I walked last Saturday morning along the path of the old Somerset and Dorset Railway. At one point I turned sharply to chat to a cheery blackbird, and I felt a twinge. I have arthritis in my right hip, and, chances are, at some stage I will need the joint replaced.
While the discomfort lasted only a moment, it put me in mind of Priti Patel. No, no, not some S & M fantasy in which she is standing over me with a whip or something sharp – that’s an image that someone more Tory than me can work on. No, I mean the business of our life experiences and the part our witness plays in a debate.
Take my hip. I can tell you pretty exactly what it feels like when it plays up, but that doesn't make me an authority on osteoarthritis in hips. If I researched, I could in time become a well-informed patient, but no more than that.
The Home Secretary last week, cornered by criticism of the government’s response to questions of race, brought up her experience of having been verbally racially abused. She said that, because she had been called ‘Paki’, she had nothing to learn from her Labour critics. ‘Would not take lessons from’ was her phrase, I believe.
Priti Patel is unquestionably a first-hand witness to one of the many strands of racism we see about us. But does that make her the country’s supreme authority, moral or otherwise, on Black Lives Matter or ‘I Can’t Breathe’? In particular, do her unpleasant playground memories allow her to disqualify other MPs’ advocacy on behalf of their constituents?
It’s an old debating trick. You cite your tough times to elicit sympathy or put an opponent on the back foot – as in, ‘I know what it’s like to have a bad hip’. Fair enough, but you go too far if you insist that your hip is Everyhip, the typical hip, the hip on which hip policy can be modelled, the hip that outranks other hips, the hip above criticism.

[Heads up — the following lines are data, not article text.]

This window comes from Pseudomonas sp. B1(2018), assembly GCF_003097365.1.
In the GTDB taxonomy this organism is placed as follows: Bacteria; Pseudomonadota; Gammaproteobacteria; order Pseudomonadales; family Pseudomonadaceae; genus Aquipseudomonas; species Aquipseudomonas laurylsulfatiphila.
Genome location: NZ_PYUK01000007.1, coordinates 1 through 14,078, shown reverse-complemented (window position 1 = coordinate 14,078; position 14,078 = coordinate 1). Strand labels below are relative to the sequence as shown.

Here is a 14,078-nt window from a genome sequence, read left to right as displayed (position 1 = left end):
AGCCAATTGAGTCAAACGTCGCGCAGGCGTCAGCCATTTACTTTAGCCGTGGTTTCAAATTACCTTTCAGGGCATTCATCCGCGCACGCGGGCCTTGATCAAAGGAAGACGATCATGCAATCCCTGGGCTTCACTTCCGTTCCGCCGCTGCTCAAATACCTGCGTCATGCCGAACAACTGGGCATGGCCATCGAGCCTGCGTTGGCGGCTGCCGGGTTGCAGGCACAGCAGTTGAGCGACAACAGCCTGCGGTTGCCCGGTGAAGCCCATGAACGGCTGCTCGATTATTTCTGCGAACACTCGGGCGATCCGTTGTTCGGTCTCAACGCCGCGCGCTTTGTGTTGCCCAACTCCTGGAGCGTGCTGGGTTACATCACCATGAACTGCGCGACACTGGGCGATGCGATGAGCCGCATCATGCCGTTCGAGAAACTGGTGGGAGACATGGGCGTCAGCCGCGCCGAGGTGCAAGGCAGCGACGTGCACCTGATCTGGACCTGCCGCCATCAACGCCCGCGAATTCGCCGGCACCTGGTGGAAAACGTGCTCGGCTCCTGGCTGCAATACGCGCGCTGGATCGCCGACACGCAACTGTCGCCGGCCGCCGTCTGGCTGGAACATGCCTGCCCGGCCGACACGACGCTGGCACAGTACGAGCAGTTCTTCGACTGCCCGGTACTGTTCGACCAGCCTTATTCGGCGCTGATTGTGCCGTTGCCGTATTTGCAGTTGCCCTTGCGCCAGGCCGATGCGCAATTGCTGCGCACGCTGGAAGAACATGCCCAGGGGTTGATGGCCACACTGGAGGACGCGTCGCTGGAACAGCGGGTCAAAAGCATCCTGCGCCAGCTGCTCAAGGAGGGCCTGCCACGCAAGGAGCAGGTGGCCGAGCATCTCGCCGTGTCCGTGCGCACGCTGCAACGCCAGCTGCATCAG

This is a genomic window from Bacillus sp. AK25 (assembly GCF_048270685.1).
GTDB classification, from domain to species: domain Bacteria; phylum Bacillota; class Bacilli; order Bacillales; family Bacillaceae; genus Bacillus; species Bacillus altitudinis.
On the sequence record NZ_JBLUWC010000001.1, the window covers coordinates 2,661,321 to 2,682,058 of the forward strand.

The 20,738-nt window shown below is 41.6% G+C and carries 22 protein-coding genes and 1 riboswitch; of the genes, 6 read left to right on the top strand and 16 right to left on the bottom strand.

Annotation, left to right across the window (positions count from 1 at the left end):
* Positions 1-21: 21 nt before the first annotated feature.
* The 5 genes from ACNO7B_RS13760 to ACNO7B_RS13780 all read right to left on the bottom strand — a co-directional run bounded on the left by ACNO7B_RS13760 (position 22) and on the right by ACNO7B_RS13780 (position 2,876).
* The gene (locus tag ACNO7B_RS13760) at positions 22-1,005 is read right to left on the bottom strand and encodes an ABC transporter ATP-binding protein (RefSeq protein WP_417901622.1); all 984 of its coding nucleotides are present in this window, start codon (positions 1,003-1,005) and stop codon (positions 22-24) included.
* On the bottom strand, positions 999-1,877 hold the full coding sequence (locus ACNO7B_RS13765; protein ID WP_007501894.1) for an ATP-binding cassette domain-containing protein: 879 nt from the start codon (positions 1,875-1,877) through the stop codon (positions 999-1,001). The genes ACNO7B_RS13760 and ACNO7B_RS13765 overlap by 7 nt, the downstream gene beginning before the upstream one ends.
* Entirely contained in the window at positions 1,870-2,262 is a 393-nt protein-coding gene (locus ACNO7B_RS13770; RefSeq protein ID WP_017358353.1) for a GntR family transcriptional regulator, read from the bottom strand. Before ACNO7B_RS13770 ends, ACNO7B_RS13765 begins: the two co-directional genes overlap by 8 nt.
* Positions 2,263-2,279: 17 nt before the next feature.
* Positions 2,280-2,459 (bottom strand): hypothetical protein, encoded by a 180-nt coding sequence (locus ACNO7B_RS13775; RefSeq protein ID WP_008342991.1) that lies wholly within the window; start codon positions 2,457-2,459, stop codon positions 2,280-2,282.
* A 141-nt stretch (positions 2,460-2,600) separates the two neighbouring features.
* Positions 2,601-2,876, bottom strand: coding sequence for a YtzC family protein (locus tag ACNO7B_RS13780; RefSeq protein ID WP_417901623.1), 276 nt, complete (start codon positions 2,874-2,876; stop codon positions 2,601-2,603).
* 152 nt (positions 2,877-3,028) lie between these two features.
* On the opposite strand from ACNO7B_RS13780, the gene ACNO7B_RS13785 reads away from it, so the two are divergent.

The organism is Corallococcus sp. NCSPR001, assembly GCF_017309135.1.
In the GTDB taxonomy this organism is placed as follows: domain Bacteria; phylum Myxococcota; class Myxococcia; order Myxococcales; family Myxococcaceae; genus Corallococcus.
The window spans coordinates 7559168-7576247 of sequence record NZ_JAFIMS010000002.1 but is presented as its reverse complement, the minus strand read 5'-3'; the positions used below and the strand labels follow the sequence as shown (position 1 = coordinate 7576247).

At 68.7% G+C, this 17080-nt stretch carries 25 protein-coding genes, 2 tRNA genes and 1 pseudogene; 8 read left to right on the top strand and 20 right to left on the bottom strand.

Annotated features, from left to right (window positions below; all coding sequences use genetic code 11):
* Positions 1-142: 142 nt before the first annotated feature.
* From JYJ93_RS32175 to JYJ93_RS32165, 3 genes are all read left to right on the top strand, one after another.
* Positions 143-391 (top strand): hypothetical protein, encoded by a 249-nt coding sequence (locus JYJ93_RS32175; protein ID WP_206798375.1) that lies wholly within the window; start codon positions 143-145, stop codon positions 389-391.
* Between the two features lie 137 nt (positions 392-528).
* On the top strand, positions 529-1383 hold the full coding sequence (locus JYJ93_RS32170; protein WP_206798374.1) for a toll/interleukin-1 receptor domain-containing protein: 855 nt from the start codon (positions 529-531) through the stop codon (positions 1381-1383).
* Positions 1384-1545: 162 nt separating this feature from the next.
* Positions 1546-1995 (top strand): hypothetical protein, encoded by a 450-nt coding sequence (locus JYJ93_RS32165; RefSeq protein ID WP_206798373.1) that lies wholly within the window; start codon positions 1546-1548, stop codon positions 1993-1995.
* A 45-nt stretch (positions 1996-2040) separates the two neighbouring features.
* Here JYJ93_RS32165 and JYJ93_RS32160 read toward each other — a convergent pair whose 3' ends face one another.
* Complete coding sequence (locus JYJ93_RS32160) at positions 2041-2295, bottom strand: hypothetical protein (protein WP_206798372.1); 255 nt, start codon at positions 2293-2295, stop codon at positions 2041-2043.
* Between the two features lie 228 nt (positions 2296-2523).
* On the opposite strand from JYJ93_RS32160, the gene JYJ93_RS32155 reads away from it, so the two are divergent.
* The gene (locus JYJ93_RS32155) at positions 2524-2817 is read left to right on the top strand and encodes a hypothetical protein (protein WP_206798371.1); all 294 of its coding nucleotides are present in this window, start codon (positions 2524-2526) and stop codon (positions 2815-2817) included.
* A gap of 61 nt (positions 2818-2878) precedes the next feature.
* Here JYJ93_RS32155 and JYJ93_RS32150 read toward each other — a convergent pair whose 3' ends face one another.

Come on, you say, first-hand experience, surely that counts for something?
Well, yes, but how?
Read Primo Levi.
Levi survived Auschwitz. Later, he wrote about what happened to him and what he saw of other prisoners and their captors. He did not, however, claim to be an authority on the Holocaust. He puzzled over the way people behaved. He questioned himself. As a scientist – an industrial chemist – he felt an obligation to set down what he had observed as dispassionately and objectively as he did when he tested paints and varnishes in his lab. His words – his witness – inform and challenge us even now. It directs our attention, but not our conclusions. Levi did not seek to have the last word or stop us exploring. He did not tell us to shut up.
Contrast Ms Patel.
Does she believe, deep down, that her experience encompasses the problem, that it gives her superior insight? I doubt it – or rather, I hope not. But high office and the patronage of the Prime Minister seem to have made her haughty and prickly. In a pinch, she has displayed neither the wit nor generosity to accommodate other people's views. I wish she would, though I doubt she will.
I wonder what will she make of things when she is no longer in office? Perhaps she will find time to read Primo Levi.